Sorry if any of this is confusing. I lack professional rhetoric, tend to use words like "press the green flashy light buttony thing." I don't know what it's called, I just know what it does...some of the time.

    Regarding MIDI information and translation, I still use some Roland sounds which uses velocity and CC#11 (expression), and MIDI information based on that doesn't translate equally across to GPO for use with velocity and CC#1 (modulation). GPO is a little more sophisticated and needs a bit more attention. If I'm working with Roland or even general MIDI sounds that I know will ultimately be translated to GPO, I will very consciously program the MIDI so it works with the specified instrument. For instance if I have a legato violin line that crescendos and decrescendos, I won't have as much velocity information because I'll be relying on the MOD wheel primarily for expression. If I'm using Roland patches, I will have more velocity information and use CC#11 to mask the jumpiness (in many ways it's a lot more work, I've just done it for so long I'm used to it).

    Don't get frustrated, Dimora. When I bought GPO I was clueless about how softsynths worked, I just took the plunge not knowing how the MIDI would actually trigger the sounds, how I would record it. It was kind of a crash course. There is so much to know about music production besides just writing the music, and it is daunting. But thanks to the fine people at Northersounds, I have learned so much about stuff that I didn't even know existed. Thank you Northernsounds!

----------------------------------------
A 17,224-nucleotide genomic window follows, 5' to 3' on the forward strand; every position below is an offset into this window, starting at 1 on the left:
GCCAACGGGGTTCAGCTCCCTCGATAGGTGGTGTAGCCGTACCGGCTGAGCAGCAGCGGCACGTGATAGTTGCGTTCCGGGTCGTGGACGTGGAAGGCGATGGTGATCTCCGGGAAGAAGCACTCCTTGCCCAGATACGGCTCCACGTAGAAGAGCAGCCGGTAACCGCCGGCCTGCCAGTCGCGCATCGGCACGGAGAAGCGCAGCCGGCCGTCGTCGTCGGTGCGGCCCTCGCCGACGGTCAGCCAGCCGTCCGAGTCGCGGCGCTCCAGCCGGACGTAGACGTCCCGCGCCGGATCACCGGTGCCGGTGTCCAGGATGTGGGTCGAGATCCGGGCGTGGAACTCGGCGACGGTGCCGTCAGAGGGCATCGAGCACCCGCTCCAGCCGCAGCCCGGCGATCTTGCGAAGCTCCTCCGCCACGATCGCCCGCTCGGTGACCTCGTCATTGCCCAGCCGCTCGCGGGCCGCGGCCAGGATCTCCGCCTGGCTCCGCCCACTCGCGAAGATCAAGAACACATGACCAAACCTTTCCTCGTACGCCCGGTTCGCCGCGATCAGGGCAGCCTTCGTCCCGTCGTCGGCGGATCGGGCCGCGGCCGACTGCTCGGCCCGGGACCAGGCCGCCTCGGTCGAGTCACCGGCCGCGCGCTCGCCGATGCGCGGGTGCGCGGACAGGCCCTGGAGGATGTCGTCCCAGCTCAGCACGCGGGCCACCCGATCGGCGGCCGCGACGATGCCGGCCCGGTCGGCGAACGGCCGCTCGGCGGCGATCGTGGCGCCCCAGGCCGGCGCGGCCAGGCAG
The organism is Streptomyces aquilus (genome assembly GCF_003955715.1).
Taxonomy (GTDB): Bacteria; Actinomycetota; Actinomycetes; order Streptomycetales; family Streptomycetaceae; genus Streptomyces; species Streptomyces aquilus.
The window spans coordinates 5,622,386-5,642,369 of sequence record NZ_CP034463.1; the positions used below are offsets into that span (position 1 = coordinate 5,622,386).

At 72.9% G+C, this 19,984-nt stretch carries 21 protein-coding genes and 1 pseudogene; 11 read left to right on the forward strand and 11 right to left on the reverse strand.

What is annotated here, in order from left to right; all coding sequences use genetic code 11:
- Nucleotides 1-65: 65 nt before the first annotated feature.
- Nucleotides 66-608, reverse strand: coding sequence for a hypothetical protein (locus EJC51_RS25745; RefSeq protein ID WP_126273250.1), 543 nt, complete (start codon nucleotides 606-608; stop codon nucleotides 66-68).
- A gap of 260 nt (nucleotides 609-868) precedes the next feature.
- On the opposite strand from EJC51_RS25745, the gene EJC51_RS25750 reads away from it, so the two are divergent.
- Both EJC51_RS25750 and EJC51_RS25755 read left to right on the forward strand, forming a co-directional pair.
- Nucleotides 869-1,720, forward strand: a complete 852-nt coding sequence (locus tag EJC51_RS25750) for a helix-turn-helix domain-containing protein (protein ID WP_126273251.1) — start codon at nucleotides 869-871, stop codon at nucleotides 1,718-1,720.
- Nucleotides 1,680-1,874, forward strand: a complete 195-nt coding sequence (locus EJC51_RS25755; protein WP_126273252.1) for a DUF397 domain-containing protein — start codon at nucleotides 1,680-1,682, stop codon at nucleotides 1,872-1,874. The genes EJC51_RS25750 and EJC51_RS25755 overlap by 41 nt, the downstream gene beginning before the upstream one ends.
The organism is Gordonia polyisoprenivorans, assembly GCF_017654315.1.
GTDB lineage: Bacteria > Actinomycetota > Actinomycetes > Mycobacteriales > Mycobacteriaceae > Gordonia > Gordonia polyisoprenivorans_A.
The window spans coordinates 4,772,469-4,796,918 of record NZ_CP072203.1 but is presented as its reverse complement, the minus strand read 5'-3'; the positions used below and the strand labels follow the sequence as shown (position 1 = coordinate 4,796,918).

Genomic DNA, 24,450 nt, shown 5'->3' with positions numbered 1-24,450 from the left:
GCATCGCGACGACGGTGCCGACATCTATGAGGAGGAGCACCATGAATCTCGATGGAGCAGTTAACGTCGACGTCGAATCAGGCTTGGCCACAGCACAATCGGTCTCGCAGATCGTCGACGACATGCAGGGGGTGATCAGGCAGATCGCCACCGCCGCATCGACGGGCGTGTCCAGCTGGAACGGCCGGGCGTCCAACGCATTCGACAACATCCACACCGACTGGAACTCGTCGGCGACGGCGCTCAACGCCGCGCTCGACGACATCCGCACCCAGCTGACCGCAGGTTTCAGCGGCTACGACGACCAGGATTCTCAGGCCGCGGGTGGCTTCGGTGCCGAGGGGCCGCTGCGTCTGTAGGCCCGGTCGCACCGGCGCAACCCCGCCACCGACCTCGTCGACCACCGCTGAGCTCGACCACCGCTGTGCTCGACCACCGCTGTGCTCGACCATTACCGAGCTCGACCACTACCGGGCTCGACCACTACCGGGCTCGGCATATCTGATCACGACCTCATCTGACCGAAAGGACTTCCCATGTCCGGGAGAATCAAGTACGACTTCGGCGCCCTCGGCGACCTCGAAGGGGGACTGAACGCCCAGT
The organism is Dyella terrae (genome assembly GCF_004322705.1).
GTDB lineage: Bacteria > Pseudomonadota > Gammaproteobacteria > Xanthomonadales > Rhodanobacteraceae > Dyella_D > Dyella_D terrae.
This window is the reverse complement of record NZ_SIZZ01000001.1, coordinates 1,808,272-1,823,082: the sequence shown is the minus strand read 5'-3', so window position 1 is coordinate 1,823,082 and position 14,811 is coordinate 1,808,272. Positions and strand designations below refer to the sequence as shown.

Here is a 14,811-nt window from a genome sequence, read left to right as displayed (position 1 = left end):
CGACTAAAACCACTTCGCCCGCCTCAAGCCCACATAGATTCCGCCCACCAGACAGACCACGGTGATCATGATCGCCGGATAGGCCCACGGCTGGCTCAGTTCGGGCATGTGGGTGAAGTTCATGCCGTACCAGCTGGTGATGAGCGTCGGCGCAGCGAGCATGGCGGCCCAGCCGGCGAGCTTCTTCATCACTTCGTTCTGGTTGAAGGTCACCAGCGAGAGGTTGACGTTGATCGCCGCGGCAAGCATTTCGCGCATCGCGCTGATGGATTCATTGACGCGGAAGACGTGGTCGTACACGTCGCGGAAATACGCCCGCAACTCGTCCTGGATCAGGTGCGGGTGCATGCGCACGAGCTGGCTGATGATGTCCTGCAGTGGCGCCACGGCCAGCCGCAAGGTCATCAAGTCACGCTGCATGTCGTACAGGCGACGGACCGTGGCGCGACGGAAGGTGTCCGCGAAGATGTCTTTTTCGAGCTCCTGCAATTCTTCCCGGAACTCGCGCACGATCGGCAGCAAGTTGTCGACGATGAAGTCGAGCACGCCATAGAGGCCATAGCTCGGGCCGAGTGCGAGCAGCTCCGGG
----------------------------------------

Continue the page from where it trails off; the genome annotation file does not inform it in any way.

a satisfied customer

    For a whole new experience, try Northernsounds Extreme, with karate chop action!

    Hope that helps.

  3. #3

    Re: Full of questions

    good info JMC

  4. #4

    Thumbs up Re: Full of questions

    You are my hero!!

    All your suggestions worked wonderfully!

    The biggest cue I have right now has well over 24 tracks on it, but I know I can only play about 4 tracks at once...maybe with some additional tweaking I can squeeze a 5th in there. I always have my processor monitor open too, so I was wondering why the prebuffer meter was never moving

    I'm not well versed in the GM controller data so late last night, after I read your post, I was brushing my teeth and everything came crashing together in my head and finally made sense. I had no idea the modulation controller data actually controlled the mod wheel for GPO ( it...it does right? )....I always thought it dealt with actually tonal modulation......that's my classical training there for ya

    Lately I have been getting so frustrated with all the computer problems and compositional blocks I've been having and that just seeps into every other aspect of my life (silly emotional musicians). But you are totally right, this forum has helped so much!! This really is the most supportive forum I currently frequent. Big props to everyone for encouraging such a welcoming and helpful atmosphere!

    Again, thank you so much!